Renewable capacity addition may surge by 50% in 2019
After a year of relative lull, renewable energy will be back on track in 2019 with new plants being set up and the introduction of the much anticipated policy on battery storage. This will also be the year when floating solar projects will add significant capacity to the country’s generation scene, according to the India RE 2019 Outlook published by renewable energy consultancy Bridge to India.
Total renewable energy capacity addition in 2019 will be 15,860 megawatts (MW), up 50% compared to 2018, when there was a lack of clarity on goods and services tax (GST), safeguard duty and BIS standards, besides slow construction of large parks and poor grid connectivity. “Dictated purely by tender timetables, capacity addition should jump from 10,560MW last year to 15,860MW in 2019,” the report, shared exclusively with Mint, estimates. “Most of the uplift will come from utility scale solar although rooftop solar is also expected to register another year of fantastic growth.”
The renewable energy sector in India had a sobering year in 2018 with the number of new projects slowing down and investors finding that the sector was generating lower power and financial returns than they had expected, Mint had reported in November.
But the tide is about to turn. In fact, the recent report estimates that 2019 will, for the first time, cross the 10,000MW of generation capacity in utility scale solar, that is, large solar farms. More than 75% of new capacity is expected to come up in Rajasthan (over 2,000MW), Andhra Pradesh (1,950MW), Tamil Nadu (1,872MW) and Karnataka (1,555 MW). More than 30 developers are expected to commission utility scale solar projects in 2019, with Azure Power and ACME Solar leading the pack, while Ayana Renewable Power Pvt. Ltd, Raasi Green Earth Energy Pvt. Ltd, Asian Fab Tec Ltd, Think Energy Partners (TEP) and Technique Solar Ltd are expected to commission their first ever projects in India.
Floating solar is expected to make major strides as well in 2019. Recent tender results indicate a sharp dip in tariff premium over ground-mounted plants, while the falling cost and constraints in land and transmission capacity will force policymakers to prioritise floating solar. “We expect a surge in floating solar tenders with an aggregate issuance of up to 5GW. Our estimates include 83MW of floating solar capacity addition (33MW, NTPC Kerala tender and 50MW, SECI Uttar Pradesh tender).”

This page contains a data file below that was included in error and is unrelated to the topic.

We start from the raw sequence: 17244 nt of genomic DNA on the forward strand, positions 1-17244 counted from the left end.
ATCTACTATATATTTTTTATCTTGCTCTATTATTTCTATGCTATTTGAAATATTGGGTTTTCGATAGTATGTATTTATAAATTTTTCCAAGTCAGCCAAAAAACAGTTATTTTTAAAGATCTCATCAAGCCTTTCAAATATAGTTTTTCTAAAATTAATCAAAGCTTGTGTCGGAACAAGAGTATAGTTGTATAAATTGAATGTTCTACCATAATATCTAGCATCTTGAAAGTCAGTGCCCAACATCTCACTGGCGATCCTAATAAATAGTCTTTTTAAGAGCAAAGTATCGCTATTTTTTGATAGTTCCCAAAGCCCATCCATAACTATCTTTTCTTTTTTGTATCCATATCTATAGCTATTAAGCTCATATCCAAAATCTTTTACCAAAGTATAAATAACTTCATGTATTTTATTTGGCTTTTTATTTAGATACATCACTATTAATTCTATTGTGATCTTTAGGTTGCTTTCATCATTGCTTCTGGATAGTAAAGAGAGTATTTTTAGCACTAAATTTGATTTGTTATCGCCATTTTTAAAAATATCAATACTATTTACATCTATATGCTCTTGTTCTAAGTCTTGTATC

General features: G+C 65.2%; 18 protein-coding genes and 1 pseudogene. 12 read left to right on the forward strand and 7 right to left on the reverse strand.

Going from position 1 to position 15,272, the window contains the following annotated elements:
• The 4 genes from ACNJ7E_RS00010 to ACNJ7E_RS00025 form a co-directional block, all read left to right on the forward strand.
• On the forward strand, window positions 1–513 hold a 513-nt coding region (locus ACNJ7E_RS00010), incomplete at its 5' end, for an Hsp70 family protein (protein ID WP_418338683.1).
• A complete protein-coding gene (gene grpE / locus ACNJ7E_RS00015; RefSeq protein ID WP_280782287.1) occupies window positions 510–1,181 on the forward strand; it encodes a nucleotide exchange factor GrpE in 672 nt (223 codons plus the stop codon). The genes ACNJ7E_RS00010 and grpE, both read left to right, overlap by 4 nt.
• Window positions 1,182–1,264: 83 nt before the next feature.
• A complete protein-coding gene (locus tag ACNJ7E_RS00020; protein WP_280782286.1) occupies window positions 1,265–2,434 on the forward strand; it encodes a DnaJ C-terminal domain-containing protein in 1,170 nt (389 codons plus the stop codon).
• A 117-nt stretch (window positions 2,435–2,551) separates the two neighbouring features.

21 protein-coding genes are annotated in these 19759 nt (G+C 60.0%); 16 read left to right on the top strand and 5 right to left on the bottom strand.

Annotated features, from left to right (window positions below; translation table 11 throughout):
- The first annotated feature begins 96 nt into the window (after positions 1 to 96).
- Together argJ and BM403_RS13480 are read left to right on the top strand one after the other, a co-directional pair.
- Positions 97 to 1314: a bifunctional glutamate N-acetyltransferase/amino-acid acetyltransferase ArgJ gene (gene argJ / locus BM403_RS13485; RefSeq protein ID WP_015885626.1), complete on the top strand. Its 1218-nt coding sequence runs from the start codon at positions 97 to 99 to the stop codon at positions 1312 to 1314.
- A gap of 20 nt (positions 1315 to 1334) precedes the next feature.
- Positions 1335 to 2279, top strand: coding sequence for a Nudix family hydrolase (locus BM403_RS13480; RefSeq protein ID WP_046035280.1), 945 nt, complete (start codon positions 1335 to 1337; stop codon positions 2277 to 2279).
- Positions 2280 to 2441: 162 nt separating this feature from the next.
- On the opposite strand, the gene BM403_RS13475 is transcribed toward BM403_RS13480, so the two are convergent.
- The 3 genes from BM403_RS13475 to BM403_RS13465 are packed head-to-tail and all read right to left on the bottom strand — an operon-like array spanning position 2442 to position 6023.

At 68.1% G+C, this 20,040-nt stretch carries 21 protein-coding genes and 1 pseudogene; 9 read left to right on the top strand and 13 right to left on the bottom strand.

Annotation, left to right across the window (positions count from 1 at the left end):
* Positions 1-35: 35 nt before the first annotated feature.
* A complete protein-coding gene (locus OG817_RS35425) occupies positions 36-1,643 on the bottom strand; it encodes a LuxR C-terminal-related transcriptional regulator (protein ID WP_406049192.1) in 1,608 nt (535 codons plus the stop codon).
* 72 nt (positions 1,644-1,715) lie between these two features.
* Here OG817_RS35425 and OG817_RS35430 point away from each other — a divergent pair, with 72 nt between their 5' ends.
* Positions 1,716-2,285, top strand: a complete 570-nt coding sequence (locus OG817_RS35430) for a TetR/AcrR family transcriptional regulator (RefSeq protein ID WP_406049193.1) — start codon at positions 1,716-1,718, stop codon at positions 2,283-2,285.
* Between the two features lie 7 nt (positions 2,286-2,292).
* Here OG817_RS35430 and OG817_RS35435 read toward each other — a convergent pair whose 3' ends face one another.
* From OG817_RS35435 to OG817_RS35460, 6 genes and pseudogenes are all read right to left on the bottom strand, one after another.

Rooftop solar capacity addition in 2019 is expected at 2,368 gigawatts (GW), 49% higher than in 2018, while about 290MW will come from off-grid capacity, mostly from solar pump installations. The report estimates that the new year will also witness greater adoption of new technologies such as mono-type modules, micro inverters and storage, with the likely announcement of a national storage mission.
For wind energy, the report expects that projects will be commissioned by Adani, Orange Renewable, Engie, Sembcorp Industries Ltd and Torrent Power Ltd. The sector will add about 2,300MW capacity in 2019, up 18% over the previous year, all of which will come up in Tamil Nadu and Gujarat.
The report, however, warns against overt exuberance by the government in announcing new renewable energy projects. In December 2018, the ministry of new and renewable energy had announced that it plans to issue 80GW (60GW solar and 20GW wind) of tenders by March 2020. “We believe that such large issuance is implausible and not consistent with the overall power demand-supply situation, or actual land and transmission infrastructure available. A pressure to issue more tenders would see a recurrence of problems witnessed last year—lack of planning, poor tender design, arbitrary tariff ceilings—resulting in under subscription and cancellations.”
Tariffs in the renewable energy sector will also remain the same, within the current ₹ 2.50-3.00/kWh range, depending on project location and offtake risk profile, given no major change in input costs, the report added.
Overall, the sector is bound to continue its struggles with GST, safeguard duty, funding availability and transmission connectivity, Vinay Rustagi, managing director, Bridge to India, said in a note.
With the general elections around the corner, “politics is likely to dominate over reforms and the swift resolution of sector problems is unlikely,” Rustagi said. “On the plus side, we don’t expect any retreat in the push for RE, irrespective of who comes to power.”
The Indian government has set an ambitious target of generating 100GW of solar power by 2022 from the existing installed capacity of 21.65GW. However, the likelihood of achieving the target has repeatedly been questioned by industry insiders.